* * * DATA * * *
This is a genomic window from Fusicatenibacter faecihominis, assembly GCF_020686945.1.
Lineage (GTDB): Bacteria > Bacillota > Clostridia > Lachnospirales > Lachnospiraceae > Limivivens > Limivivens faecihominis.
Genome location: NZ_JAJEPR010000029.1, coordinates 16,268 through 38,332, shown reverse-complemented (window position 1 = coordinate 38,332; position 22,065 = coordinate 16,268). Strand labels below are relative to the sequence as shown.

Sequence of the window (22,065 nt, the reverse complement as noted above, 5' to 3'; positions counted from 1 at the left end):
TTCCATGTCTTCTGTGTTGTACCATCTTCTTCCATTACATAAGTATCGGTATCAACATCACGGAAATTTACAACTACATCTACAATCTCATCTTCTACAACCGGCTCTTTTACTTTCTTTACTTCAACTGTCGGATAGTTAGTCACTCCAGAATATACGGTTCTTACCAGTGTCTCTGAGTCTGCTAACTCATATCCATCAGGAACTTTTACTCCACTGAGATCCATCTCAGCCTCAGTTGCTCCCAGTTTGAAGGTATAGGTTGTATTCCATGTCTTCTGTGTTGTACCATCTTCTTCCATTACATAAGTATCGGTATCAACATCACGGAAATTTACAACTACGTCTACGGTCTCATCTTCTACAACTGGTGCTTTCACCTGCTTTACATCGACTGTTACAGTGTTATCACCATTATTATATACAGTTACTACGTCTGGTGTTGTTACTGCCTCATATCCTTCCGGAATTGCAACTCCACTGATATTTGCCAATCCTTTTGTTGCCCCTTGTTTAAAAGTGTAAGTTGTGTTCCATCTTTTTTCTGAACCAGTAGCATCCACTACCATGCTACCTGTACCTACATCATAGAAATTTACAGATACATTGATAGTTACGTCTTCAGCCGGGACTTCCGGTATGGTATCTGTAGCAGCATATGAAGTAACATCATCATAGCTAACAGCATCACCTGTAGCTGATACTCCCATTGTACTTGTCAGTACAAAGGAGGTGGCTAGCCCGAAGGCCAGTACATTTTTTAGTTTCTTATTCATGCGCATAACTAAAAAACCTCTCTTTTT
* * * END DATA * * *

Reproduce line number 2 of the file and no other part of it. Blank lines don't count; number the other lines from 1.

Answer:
Lineage (GTDB): Bacteria > Bacillota > Clostridia > Lachnospirales > Lachnospiraceae > Limivivens > Limivivens faecihominis.